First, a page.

WS 2000 Wireless Switch
Integrated Wired and Wireless Networking for Branch Office and
The WS 2000 Wireless Switch from Symbol Technologies is an
integrated wired and wireless networking solution, priced and
designed to meet the needs of healthcare clinics, schools and
colleges to warehouses, branch offices of government agencies,
retail stores, manufacturing plants and more. Built on the same
centralized packet switching architecture as Symbol's award-winning
WS 5000 Wireless Switch, the WS 2000 offers enterprise class
security (802.11i, site-to-site IPSec VPN), public/private network
segmentation and 802.11abg standards support and provides:
- Extensive wireless LAN functionality and high performance
- Power and simplicity of centralized remote management
- Ability to scale to support future growth
…Investment protection and network simplicity.
All-in-One Integrated Wired and Wireless Networking
The need to purchase and manage additional network equipment is
eliminated with the elegant all-in-one design of the WS 2000.
Support for multiple wireless LAN protocols (Wi-Fi® IEEE
802.11b, 802.11a, 802.11g), as well as integrated Ethernet
switching (6 LAN ports), routing (RIP, Static Routes), Gateway and
Power-over-Ethernet (PoE) simplifies network deployment and
management, and reduces capital expense. Functionality includes an
integrated Stateful Packet Inspection Firewall, Network Address
Translation (NAT), DHCP server (on multiple subnets), and WAN
connectivity support for flexible low cost installation.
Second-Generation Wireless LAN: the Power of Centralized
The WS 2000 offers the power and cost-efficiencies of
second-generation wireless networking. Intelligence previously
distributed and duplicated throughout first-generation access
point-based wireless LANs is centralized and aggregated in the WS
2000 Wireless Switch, delivering unprecedented power and control,
and reduced deployment and management costs. Instead of traditional
access points, the WS 2000 works in conjunction with low-cost
Access Ports, which are essentially ‘zero configuration' devices,
operational right out of the box, and can be mounted almost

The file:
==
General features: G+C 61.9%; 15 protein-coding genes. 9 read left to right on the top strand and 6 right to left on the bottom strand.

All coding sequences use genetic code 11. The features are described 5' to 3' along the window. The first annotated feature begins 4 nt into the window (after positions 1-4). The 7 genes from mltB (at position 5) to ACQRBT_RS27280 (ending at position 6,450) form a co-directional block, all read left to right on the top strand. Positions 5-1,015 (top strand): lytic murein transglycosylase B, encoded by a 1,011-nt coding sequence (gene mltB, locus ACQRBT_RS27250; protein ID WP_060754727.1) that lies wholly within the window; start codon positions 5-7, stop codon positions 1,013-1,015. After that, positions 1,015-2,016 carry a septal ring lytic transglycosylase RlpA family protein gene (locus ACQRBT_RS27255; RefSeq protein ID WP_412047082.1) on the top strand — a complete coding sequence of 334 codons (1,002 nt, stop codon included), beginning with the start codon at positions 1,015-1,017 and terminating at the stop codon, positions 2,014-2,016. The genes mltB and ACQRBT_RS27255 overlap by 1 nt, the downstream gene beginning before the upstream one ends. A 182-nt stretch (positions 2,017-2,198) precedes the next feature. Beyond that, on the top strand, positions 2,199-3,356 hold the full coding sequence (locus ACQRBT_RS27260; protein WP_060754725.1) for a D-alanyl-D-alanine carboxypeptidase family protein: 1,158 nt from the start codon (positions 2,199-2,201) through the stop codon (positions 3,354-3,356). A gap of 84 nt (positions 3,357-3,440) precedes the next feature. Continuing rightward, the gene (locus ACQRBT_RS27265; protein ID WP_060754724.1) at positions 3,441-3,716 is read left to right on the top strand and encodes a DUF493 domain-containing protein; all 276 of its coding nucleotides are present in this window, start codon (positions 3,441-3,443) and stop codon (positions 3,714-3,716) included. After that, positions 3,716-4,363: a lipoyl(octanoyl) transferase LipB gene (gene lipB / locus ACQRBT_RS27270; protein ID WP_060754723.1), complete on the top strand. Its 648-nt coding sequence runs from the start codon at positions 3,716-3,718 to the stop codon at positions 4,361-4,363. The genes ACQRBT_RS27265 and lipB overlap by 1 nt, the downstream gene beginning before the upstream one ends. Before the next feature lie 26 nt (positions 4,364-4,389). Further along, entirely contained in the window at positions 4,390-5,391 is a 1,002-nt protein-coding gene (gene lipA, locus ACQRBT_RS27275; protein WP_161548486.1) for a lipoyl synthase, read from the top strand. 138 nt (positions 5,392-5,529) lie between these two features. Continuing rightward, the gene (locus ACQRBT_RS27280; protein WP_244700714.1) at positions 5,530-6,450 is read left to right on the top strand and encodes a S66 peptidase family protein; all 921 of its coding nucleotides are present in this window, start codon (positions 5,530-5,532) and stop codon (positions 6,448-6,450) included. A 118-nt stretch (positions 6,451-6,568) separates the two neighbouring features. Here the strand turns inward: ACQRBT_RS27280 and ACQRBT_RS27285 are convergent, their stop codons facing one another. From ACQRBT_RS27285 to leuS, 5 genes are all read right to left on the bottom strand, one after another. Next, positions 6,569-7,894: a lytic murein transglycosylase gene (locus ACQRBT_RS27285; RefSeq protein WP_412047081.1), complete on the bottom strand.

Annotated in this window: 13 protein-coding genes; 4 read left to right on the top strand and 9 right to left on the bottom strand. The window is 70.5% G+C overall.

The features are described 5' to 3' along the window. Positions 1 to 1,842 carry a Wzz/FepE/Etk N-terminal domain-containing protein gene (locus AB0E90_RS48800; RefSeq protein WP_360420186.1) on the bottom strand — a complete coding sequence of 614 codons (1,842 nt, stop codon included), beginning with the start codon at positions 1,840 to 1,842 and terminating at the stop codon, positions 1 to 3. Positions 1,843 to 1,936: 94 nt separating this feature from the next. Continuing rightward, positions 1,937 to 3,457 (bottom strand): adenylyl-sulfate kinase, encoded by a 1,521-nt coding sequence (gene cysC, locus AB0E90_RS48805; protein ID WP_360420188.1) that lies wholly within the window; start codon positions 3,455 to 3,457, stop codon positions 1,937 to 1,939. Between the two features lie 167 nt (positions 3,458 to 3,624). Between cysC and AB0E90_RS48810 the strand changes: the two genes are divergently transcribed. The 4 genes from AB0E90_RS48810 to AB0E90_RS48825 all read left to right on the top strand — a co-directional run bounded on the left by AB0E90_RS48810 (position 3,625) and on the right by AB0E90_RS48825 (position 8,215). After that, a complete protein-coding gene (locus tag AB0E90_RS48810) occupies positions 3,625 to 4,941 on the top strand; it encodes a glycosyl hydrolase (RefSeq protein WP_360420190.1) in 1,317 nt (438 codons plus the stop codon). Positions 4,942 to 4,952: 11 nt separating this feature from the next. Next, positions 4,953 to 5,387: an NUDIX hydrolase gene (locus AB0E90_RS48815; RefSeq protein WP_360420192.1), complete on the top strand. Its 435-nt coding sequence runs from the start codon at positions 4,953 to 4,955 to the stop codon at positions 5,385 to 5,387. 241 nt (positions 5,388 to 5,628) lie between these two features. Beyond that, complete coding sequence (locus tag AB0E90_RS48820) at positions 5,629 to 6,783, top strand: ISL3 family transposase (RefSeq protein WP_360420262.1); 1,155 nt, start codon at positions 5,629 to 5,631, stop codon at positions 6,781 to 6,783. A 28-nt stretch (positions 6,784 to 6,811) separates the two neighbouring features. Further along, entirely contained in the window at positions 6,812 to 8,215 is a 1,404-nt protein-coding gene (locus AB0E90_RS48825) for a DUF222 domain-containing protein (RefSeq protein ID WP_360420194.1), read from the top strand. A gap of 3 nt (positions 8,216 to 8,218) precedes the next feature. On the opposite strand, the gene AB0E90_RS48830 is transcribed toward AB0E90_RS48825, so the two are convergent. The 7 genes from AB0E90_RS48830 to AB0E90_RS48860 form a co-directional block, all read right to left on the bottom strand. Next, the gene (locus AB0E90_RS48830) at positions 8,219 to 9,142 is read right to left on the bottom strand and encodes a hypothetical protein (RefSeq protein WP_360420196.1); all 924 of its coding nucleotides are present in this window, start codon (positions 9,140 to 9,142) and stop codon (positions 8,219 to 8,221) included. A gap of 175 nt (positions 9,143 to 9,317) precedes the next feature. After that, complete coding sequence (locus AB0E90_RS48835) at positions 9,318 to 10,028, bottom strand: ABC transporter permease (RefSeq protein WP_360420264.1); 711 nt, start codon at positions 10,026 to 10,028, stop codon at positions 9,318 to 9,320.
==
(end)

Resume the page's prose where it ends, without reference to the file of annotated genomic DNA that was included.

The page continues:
anywhere—even inside ceiling tiles.
End-to-end layered security
WS 2000 supports a comprehensive suite of security
mechanisms—including access-control, IPSec VPN (site-to-site),
802.1X based authentication, and strong encryption. In addition,
the WS 2000 also integrates a Stateful Packet Inspection Firewall
for protection against various types of Denial-of-Service attacks
and filtering network traffic within the Local Area Network (LAN)
and between the LAN and the Wide Area Network (WAN). The result is
a layered security model that delivers robust end-to-end security.
The WS 2000 supports the best-in-class wireless security standards
of today (including 802.11i), and is easily upgradeable to
The WS 2000 simplifies day-to-day operations with unified
management of hardware, software configuration, and network
policies. Centralized management also enables the automatic
distribution of configurations to all Access Ports—eliminating the
need and the associated costs to configure and manage each access
point. The WS 2000 also simplifies wireless network deployment
across multiple locations (for example, multiple retail stores,
restaurants or branch offices), delivering network design
consistency and simplicity, as well as the ability to centrally
manage from a regional Network Operations Center (NOC) or a data
Scaleable and easy to upgrade
The WS 2000 Wireless Switch System is designed to grow and adapt
to changing network and organizational needs. Adding capacity and
new functionality is easier and less expensive than an access
point-based wireless LAN. Each WS 2000 supports up to six Access
Ports and four wireless LANs, each with its own security and
network policies. The plug-and-play Access Ports are ready to
install right out of the box. Just attach directly to the WS 2000
or to your layer 2 LAN with Power-over-Ethernet and the network is
immediately operational—LAN network integration is transparent. And
upgrading to support newer standards in the future is fast and
Lower total cost of ownership—outstanding investment
The WS 2000 removes the overhead and complexity of first
generation access point-based wireless LANs, delivering a wireless
network that is less expensive to implement and manage. The
extensive functionality, expandability, and centralized management
eliminate the time and management costs associated with access
point-based solutions, providing a lower total cost of ownership.
And the flexibility to support the standards of today and tomorrow,
as well as the legacy wireless networks of yesterday, protects this
Extensive WLAN Functionality
The comprehensive feature set of the WS 2000 provides full
control over wireless LAN traffic to provide peak performance.
Extensive wireless LAN functionality enables you to maximize
bandwidth and throughput, secure network traffic, prioritize voice
traffic, conserve power on mobile devices, and provide dependable
connection speeds for users in challenging wireless
Scalable Radio Architecture
Each WS 2000 supports up to six single or dual-band Access Port
radios (802.11b and 802.11abg) in the 2.4 and 5 GHz
frequencies—offering the broadest radio technology support in the
industry. The WS 2000 supports a total of four wireless LANs.
Access Ports: Next-Generation Wireless Access Devices
Access Ports bring a new level of simplicity to wireless network
implementation and management, as well as an unprecedented upgrade
capability. Access Ports are easily upgraded with new features and
functionality via the WS 2000, providing excellent investment
protection. A wide range of 802.11a, 802.11b and 802.11g external
antenna options enables the design of coverage patterns for the